New Worlds? A Difficulty

In the early nineties, I was struggling with the question of the relationship between consciousness and the world, based on some unnerving inner experiences—I only had a very rough formulation of the question at first.
      Like everyone else in the West, I was immersed from childhood in the unchallenged understanding that the world changes or evolves independently of consciousness (theory of evolution, geology, archeology, palaeontology, etc.) So we could comfortably talk about changes in human viewpoints, leading to the idea that history is a movement from mistaken beliefs to more correct ones over time. But the way the world really is has nothing to do with us, or consciousness, and never has. Our viewpoints have no bearing on the way the world really is, or has been—the world now being defined scientifically as the geologic or physical earth.
      Even in the face of this overwhelming body of evidence and shared beliefs, I could not let the matter rest. My own inner experiences were showing something very different to this prevailing wisdom and I began a search for other writers who had dared to challenge it. Then, somehow, I came across a little book called Saving the Appearances, by Owen Barfield. I still can remember the astonishment and enormous relief I felt when I read it. A large part of his argument draws on available knowledge from many fields whose findings are usually kept isolated from any other fields that could contribute.
But Barfield connected them up in order to argue a revolutionary idea:

The actual evolution of the earth we know must have been at the same time an evolution in consciousness. For consciousness is correlative to phenomenon. (Ch. X)  

Barfield is not saying, as almost everybody else is, that our views of the world change while the world remains the same throughout time. He is claiming that the actual world changes as consciousness changes throughout time. To be absolutely clear, he is saying that our current geologic world of solid objects was not always so, that its very solidity depends on the style of consciousness that we are today.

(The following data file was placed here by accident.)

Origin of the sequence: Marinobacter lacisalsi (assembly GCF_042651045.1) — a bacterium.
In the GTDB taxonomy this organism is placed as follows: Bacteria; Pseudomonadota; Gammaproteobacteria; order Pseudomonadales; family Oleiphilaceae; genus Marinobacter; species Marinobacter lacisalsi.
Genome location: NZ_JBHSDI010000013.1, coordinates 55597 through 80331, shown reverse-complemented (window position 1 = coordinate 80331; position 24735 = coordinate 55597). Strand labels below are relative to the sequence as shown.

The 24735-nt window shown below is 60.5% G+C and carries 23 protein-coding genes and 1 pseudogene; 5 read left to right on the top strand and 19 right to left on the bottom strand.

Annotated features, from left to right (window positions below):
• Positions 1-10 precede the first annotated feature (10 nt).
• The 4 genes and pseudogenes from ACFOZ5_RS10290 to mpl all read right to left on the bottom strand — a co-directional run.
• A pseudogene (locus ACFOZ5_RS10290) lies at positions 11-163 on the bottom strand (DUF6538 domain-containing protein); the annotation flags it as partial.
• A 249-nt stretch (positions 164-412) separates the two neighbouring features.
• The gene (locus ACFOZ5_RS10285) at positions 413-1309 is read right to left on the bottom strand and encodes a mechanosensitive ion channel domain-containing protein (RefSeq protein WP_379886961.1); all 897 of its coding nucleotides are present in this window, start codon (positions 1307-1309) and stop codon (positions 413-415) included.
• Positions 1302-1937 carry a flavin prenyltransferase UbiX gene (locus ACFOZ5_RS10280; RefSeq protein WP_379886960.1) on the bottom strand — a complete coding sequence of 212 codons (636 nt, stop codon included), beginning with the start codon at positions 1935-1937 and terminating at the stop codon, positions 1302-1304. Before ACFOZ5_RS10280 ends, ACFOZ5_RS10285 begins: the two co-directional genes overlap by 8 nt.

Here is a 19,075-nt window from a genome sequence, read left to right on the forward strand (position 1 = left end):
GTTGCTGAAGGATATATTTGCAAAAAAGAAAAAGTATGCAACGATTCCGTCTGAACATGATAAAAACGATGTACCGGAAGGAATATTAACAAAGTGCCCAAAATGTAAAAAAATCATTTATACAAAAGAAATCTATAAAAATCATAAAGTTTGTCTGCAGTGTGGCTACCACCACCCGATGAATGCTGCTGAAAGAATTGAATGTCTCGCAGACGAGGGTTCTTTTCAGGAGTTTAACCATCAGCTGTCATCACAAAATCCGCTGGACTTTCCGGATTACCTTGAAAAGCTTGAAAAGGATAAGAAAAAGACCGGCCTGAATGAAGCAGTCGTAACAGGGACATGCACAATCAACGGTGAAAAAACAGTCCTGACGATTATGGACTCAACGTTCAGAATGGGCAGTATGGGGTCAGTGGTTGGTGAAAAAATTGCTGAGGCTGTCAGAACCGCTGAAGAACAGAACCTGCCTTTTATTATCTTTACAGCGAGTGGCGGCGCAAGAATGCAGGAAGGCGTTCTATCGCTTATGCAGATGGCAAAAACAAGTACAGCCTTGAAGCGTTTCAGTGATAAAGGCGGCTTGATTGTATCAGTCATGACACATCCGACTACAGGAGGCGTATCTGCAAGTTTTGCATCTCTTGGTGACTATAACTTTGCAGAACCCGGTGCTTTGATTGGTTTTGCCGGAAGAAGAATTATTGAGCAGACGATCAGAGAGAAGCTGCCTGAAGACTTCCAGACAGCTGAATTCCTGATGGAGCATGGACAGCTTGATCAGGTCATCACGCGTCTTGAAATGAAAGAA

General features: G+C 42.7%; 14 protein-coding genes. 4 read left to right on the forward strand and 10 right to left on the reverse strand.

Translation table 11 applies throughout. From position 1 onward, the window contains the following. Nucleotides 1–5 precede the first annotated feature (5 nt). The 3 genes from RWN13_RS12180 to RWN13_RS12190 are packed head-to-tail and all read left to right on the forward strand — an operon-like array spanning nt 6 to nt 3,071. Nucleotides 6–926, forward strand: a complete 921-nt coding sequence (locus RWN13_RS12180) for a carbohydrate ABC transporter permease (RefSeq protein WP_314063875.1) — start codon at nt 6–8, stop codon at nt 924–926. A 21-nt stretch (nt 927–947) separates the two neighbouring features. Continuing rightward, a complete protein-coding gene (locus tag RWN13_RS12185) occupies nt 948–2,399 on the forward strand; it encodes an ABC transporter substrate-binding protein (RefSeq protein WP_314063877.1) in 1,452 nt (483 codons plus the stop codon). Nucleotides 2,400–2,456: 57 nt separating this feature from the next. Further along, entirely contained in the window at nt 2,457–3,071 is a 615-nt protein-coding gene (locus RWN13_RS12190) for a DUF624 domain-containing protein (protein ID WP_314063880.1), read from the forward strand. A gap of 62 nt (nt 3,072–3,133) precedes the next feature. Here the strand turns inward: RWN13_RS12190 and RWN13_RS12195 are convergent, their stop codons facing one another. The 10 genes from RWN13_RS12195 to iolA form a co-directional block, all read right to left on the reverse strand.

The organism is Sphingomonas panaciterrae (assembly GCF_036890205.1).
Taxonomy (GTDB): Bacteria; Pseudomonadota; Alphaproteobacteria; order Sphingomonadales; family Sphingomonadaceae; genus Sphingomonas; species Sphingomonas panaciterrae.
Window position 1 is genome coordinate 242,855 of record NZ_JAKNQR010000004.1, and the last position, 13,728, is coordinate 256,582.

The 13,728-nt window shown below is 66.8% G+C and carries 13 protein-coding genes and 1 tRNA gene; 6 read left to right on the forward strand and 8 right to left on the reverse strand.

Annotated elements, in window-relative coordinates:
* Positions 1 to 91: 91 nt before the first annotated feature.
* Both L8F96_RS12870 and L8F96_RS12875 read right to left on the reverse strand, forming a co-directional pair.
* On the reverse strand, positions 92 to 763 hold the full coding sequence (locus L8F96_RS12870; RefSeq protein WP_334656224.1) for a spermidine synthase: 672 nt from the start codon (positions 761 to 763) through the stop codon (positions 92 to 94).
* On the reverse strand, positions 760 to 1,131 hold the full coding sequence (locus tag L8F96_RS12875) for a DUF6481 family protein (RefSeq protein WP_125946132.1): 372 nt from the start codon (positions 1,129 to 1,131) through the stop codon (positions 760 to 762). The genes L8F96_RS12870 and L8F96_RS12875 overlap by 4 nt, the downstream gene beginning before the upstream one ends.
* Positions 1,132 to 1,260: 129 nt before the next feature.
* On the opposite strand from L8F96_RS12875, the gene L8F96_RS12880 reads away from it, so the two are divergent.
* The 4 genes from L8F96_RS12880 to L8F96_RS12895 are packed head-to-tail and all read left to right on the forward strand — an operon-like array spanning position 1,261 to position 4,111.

I was gripped by this astounding claim and have worked for the next twenty or so years to understand and refine that claim, while staying in accord with my own experiences.
Barfield’s findings dovetailed into many of my weird inner experiences and gave support and guidance for my budding attempts to articulate what had happened to me. Throughout my “refinement”, I also had to stay closely attuned to these experiences and their guidance.
     The work continues  to this day.

A general lament for a “new world” has arisen today, in the face of the astounding, unstoppable avalanche of global catastrophes. In order to convey the complexity, even impossibility, of creating a new world from our given technological civilization or world of materialism, I have delved into many different and disparate disciplines in which I could discern the same, usually implicit lament, or aspiration, to leave the present world behind and forge a new one, or at least point to one possible world or another.
     My Academia site shows in the menu all the various disciplines I have “mined”, seeking over a period of more than twenty years an adequate description of the mysterious connection between consciousness and world, both for the initiate and for the creation and advancement of relevant cultural practices.
     Today I want to share some links to my most recent essays (2020). They show my latest refinement of that very early Barfield claim that the world and consciousness are correlative and that when one changes so does the other. Deeper understanding of “world” and “consciousness”, i.e. language as it relates to reality, reveals the complexity, even impossibility of creating new worlds. We must not be naïve about this, or generate false hopes that a new world is just around the corner. Such aspirations involve completely new ways of knowing, cultural practices, and new soul capacities. 

And we show few signs of steering in this direction, even as the urgency grows: 

  1. A Writing Style for Our Times
  2. Life is Art
  3. Our Crisis & A New World
  4. Pandemic/Global Crisis
  5. Overcoming the Gap
  6. The 3 and the 4
  7. The New Materialism
  8. The Impossibility of a New World